Ensemble simulations are run with a global coupled climate model employing five forcing agents that influence the time evolution of globally averaged surface air temperature during the twentieth century. Two are natural (volcanoes and solar) and the others are anthropogenic [e.g., greenhouse gases (GHGs), ozone (stratospheric and tropospheric), and direct effect of sulfate aerosols]. In addition to the five individual forcing experiments, an additional eight sets are performed with the forcings in various combinations. The late-twentieth-century warming can only be reproduced in the model with anthropogenic forcing (mainly GHGs), while the early twentieth-century warming is mainly caused by natural forcing in the model (mainly solar). However, the signature of globally averaged temperature at any time in the twentieth century is a direct consequence of the sum of the forcings. The similarity of the response to the forcings on decadal and interannual time scales is tested by performing a principal component analysis of the 13 ensemble mean globally averaged temperature time series. A significant portion of the variance of the reconstructed time series can be retained in residual calculations compared to the original single and combined forcing runs. This demonstrates that the statistics of the variances for decadal and interannual time-scale variability in the forced simulations are similar to the response from a residual calculation. That is, the variance statistics of the response of globally averaged temperatures in the forced runs are additive since they can be reproduced in the responses calculated as a residual from other combined forcing runs.

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Abayomi A. Abatan, William J. Gutowski Jr., Caspar M. Ammann, Laurna Kaatz, Barbara G. Brown, Lawrence Buja, Randy Bullock, Tressa Fowler, Eric Gilleland, and John Halley Gotway

Abstract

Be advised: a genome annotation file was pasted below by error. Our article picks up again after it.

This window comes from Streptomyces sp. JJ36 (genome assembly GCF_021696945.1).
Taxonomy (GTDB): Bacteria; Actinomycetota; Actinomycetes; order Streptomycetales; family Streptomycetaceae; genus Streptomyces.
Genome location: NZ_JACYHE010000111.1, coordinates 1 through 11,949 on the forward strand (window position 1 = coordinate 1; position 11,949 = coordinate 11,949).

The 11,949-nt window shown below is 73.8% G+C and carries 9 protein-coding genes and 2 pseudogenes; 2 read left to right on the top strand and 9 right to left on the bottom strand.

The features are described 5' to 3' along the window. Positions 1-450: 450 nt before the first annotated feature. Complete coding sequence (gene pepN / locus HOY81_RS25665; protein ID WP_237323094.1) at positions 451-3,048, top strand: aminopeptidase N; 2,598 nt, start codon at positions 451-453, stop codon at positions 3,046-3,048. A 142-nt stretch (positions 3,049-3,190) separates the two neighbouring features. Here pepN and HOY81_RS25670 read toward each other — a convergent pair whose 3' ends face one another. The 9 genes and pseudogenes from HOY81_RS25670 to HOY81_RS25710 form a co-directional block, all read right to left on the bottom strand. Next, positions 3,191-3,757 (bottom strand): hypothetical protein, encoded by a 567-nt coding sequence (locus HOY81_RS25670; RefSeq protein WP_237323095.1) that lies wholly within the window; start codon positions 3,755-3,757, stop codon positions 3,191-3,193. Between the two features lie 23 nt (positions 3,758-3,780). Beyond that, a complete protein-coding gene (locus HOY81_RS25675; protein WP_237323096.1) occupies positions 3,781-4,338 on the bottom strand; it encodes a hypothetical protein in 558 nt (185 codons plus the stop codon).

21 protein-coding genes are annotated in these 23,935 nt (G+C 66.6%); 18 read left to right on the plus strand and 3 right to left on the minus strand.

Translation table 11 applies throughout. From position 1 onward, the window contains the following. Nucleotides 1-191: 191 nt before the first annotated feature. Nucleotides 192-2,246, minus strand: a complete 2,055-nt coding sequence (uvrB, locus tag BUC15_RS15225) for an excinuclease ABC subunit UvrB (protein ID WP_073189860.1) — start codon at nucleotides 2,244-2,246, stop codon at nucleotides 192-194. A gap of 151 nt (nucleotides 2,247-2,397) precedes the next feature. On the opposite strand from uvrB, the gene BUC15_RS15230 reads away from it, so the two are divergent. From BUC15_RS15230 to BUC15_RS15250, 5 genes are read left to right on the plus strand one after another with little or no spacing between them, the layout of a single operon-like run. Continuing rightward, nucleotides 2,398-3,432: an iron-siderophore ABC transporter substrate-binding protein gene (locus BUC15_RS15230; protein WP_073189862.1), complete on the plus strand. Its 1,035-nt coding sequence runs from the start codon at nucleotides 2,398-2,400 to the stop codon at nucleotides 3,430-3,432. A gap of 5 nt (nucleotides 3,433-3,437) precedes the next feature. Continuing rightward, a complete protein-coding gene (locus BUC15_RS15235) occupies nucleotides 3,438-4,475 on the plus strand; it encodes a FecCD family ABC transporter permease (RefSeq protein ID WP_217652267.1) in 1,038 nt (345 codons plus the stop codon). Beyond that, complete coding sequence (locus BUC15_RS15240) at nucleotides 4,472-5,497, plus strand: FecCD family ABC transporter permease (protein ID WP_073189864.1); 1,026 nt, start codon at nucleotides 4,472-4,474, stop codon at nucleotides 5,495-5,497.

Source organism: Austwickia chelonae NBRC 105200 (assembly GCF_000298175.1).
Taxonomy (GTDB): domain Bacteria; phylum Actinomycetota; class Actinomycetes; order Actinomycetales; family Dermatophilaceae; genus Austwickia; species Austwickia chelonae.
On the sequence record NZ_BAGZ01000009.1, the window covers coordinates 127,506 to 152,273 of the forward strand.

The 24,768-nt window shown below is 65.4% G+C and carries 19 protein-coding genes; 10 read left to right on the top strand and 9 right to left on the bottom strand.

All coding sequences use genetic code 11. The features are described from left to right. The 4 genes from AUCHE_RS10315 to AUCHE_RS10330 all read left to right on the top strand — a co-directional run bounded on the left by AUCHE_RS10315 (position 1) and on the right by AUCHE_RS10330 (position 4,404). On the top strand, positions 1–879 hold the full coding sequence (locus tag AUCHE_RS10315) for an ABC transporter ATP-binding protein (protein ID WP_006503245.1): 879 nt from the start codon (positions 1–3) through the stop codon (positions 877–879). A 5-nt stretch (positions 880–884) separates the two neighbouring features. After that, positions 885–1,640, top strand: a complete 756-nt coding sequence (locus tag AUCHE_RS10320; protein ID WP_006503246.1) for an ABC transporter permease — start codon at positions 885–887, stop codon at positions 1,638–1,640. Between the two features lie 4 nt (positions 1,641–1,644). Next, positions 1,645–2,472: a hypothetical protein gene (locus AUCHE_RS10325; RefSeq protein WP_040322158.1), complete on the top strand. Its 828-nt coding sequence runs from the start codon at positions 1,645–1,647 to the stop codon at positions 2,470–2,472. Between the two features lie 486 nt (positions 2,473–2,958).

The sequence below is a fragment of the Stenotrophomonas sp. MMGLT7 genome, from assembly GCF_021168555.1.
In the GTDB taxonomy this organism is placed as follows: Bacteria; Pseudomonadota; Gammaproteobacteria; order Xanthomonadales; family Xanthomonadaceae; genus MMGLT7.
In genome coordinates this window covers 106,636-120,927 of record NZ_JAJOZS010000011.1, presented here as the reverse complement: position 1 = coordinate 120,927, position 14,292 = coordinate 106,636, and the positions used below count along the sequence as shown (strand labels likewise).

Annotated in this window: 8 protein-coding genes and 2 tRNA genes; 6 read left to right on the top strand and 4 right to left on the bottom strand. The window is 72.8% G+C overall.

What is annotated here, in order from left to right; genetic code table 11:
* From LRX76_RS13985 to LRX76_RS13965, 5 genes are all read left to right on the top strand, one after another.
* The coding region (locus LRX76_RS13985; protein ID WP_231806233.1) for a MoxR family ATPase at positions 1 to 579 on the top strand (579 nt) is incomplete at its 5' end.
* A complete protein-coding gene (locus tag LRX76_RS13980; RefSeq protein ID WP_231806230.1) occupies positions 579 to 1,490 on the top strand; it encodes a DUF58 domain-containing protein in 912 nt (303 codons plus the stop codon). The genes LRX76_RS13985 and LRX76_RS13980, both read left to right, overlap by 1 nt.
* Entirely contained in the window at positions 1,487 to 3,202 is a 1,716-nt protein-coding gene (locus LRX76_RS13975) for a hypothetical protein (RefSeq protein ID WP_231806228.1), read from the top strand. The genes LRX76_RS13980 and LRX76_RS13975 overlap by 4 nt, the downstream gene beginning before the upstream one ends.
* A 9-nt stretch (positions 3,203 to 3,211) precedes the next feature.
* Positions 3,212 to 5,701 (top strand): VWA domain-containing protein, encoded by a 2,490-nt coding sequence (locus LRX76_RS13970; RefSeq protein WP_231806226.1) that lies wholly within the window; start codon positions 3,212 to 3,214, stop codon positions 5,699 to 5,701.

This study analyzes spatial and temporal characteristics of multiyear droughts and pluvials over the southwestern United States with a focus on the upper Colorado River basin. The study uses two multiscalar moisture indices: standardized precipitation evapotranspiration index (SPEI) and standardized precipitation index (SPI) on a 36-month scale (SPEI36 and SPI36, respectively). The indices are calculated from monthly average precipitation and maximum and minimum temperatures from the Parameter-Elevation Regressions on Independent Slopes Model dataset for the period 1950–2012. The study examines the relationship between individual climate variables as well as large-scale atmospheric circulation features found in reanalysis output during drought and pluvial periods. The results indicate that SPEI36 and SPI36 show similar temporal and spatial patterns, but that the inclusion of temperatures in SPEI36 leads to more extreme magnitudes in SPEI36 than in SPI36. Analysis of large-scale atmospheric fields indicates an interplay between different fields that yields extremes over the study region. Widespread drought (pluvial) events are associated with enhanced positive (negative) 500-hPa geopotential height anomaly linked to subsidence (ascent) and negative (positive) moisture convergence and precipitable water anomalies. Considering the broader context of the conditions responsible for the occurrence of prolonged hydrologic anomalies provides water resource managers and other decision-makers with valuable understanding of these events. This perspective also offers evaluation opportunities for climate models.